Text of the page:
The CSJ’s report titled “Promises to Keep & Miles to Go” revealed that the Punjab government during 2008 and 2022 introduced 11 policy actions followed by the federal government with 9 actions, Balochistan with 8, Khyber Pakhtunkhwa with 7, and Sindh with 6 actions. The majority of policy actions lacked a strong legal basis and implementation mechanism which indicates a need for a serious re-examination of our administrative system. The policy actions rely heavily on issuing notifications, which is a convenient use of administrative powers while the government evidently faced difficulties in legislating and instituting rules of procedures in various measures. The concrete information on the utilization of funds allocated for scholarship, places of worship, skill development etc. was not made public or there was a lack of implementation due to an absence of notifications or the purpose of the policy action was not fulfilled.
The study revealed that the political parties appear to be reluctant to take measures to address outstanding issues faced by minorities, to counter the anti-minorities propaganda, as transpired in the case of draft bills on criminalizing forced conversions which were ignored by national, and Sindh assemblies due to pressure exerted by religious forces. However, they made partial progress on the inclusion of religious studies as an alternative to Islamiat, textbooks are yet to be developed.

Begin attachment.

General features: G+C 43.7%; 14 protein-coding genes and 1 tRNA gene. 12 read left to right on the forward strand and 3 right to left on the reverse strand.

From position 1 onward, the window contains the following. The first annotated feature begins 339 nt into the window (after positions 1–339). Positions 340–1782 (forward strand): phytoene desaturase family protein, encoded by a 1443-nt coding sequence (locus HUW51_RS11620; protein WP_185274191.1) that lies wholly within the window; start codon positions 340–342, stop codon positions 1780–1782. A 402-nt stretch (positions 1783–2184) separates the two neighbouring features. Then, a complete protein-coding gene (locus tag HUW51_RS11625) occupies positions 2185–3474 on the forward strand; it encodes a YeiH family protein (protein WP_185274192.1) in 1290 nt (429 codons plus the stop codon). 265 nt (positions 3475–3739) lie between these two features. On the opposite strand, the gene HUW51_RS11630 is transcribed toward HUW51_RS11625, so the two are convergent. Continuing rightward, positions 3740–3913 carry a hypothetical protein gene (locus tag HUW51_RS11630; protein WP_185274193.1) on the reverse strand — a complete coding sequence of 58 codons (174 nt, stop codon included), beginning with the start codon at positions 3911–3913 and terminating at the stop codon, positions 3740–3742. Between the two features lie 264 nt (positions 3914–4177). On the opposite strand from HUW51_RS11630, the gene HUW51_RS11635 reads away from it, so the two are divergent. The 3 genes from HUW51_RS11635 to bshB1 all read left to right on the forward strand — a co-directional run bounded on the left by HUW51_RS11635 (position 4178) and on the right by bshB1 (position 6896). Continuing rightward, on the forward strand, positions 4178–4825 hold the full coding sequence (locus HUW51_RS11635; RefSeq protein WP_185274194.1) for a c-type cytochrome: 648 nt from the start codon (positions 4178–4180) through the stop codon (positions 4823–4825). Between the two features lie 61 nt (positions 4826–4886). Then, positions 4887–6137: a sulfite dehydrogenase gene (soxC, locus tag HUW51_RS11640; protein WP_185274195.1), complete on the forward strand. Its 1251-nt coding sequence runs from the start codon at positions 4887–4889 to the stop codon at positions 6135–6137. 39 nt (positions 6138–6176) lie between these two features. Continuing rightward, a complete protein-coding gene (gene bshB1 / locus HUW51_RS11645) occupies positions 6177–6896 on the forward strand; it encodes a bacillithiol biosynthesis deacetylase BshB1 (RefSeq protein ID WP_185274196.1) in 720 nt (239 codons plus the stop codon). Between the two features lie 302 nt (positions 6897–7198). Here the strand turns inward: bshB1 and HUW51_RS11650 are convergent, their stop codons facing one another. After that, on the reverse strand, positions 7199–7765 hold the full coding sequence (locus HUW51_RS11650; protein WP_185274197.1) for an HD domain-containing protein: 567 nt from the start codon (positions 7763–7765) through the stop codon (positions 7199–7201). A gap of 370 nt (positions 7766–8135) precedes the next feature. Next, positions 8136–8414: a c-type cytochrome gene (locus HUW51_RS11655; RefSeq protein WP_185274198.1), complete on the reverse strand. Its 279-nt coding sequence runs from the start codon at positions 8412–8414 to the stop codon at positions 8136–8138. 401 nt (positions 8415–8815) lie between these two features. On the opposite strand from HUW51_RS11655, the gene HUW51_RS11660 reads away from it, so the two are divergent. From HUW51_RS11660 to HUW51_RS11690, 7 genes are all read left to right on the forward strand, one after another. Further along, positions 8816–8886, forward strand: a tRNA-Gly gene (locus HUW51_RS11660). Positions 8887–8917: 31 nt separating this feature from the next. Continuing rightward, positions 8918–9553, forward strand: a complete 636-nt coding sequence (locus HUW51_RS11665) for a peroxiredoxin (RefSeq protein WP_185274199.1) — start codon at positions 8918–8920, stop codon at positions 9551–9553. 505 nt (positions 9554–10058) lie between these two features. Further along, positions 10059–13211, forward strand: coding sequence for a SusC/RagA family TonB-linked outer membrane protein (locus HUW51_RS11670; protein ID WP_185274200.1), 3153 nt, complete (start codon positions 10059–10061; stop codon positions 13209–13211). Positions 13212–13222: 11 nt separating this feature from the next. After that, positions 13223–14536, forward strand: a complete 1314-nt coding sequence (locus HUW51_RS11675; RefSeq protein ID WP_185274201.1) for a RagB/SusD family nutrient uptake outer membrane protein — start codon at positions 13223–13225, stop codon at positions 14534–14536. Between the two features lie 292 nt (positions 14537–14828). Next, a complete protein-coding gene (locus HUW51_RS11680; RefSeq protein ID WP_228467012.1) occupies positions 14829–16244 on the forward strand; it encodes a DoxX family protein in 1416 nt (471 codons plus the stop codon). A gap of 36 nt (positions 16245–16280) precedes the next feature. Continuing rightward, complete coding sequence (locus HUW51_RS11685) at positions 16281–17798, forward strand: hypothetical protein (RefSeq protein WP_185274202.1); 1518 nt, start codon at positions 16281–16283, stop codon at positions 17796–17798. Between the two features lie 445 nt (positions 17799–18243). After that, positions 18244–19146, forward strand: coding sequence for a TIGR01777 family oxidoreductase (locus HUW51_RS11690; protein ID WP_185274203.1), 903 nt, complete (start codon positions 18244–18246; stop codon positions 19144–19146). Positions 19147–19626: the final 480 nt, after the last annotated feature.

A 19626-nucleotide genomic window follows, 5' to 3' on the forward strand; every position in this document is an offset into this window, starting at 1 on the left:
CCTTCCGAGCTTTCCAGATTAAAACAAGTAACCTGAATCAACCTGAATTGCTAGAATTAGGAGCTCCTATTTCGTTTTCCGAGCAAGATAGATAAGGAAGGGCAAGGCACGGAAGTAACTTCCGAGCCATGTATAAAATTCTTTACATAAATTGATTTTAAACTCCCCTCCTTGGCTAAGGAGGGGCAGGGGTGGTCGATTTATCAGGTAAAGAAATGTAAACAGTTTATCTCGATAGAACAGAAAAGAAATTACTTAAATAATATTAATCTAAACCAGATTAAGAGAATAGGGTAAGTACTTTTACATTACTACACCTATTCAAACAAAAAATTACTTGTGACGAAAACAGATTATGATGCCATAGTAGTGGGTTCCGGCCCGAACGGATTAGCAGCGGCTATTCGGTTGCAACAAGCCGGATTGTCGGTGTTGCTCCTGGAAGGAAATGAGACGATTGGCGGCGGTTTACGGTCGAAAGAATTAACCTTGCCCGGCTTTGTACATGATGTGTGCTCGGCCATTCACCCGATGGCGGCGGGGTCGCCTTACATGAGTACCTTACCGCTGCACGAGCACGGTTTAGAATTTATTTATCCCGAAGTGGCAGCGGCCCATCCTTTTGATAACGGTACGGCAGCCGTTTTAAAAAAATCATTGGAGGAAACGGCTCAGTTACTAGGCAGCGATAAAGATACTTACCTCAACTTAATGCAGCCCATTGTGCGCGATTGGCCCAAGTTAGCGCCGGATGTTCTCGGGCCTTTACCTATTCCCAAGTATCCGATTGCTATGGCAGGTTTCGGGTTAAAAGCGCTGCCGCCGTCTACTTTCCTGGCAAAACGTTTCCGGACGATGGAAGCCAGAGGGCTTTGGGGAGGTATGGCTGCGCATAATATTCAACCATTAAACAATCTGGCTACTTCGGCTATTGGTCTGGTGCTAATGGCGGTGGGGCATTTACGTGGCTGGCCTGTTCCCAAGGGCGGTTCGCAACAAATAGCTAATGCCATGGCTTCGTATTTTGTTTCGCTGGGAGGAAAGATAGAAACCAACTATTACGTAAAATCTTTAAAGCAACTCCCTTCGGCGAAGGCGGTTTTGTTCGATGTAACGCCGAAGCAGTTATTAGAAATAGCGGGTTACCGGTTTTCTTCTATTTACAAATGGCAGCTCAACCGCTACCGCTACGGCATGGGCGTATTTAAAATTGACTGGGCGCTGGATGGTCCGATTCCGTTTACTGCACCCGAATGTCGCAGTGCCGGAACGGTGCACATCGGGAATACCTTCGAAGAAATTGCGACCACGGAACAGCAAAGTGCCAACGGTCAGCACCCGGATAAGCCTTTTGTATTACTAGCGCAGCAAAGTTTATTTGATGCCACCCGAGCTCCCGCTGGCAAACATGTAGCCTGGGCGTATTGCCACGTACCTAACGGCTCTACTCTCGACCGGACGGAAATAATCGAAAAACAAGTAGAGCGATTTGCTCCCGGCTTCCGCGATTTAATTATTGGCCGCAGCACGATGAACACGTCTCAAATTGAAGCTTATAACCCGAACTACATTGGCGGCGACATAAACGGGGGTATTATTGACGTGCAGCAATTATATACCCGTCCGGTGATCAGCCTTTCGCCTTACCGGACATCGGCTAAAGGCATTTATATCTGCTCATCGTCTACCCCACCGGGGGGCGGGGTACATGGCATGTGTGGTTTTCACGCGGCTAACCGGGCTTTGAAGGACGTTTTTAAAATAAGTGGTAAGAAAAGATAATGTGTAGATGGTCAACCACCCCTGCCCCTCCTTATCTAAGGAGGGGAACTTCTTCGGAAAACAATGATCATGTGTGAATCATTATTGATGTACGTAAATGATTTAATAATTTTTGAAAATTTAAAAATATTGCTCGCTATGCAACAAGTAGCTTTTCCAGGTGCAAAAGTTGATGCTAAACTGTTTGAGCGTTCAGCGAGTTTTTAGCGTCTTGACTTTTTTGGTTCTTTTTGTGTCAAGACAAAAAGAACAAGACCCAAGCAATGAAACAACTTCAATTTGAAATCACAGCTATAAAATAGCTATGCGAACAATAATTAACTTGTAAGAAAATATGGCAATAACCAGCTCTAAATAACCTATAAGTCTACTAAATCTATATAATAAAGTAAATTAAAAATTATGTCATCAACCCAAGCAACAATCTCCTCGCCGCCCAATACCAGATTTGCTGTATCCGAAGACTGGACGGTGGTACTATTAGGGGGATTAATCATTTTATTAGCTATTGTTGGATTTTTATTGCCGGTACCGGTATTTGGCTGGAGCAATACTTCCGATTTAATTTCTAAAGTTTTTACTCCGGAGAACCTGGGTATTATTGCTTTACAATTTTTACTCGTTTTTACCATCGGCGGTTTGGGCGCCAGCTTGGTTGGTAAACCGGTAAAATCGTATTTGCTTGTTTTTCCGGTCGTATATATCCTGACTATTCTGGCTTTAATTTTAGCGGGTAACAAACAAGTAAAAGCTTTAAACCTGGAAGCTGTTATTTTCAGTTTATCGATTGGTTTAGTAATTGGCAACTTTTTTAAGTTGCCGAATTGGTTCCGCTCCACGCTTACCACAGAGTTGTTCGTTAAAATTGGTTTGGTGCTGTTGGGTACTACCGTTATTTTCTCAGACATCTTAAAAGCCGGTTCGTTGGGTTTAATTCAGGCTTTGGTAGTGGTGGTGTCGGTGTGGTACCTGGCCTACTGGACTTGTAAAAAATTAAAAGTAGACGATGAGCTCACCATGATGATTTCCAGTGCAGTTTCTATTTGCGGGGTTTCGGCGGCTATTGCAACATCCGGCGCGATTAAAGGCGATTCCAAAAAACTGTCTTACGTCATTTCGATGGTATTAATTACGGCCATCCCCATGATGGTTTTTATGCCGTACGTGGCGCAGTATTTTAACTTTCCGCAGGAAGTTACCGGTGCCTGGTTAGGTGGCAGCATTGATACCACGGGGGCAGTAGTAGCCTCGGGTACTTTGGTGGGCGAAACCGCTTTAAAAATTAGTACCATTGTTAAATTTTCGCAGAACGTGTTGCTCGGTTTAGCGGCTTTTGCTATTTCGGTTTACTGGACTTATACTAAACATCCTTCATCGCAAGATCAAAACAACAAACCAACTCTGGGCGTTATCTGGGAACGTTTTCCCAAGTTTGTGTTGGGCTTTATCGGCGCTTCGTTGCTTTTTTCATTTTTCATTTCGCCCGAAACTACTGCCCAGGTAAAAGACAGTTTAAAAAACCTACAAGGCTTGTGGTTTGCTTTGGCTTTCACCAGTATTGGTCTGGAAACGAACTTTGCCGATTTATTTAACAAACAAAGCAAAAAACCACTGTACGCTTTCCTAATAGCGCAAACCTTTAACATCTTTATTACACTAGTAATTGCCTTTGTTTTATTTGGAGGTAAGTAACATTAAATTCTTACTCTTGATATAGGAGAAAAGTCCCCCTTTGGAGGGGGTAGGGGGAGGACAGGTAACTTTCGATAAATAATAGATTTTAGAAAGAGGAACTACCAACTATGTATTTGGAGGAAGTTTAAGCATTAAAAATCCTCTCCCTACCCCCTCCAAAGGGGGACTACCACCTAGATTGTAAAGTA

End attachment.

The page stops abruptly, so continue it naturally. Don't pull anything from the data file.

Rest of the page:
The study found that the political parties are increasingly using the language that manifests their aspiration about the empowerment of minorities but while in power, the parties heavily rely on non-legislative means or weak measures, such as; issuing executive notifications instead of passing legislation to introduce affirmative measures, which ultimately weakened the measures themselves. For instance, a law is yet to be enacted to establish a statutory National Commission for Minorities despite it was promised by PTI and PPP. Likewise, a law is yet to be enacted to effectively implement job quotas for minorities in government departments and institutions despite it was pledged by PML-N, PPP and PTI in their election manifestos.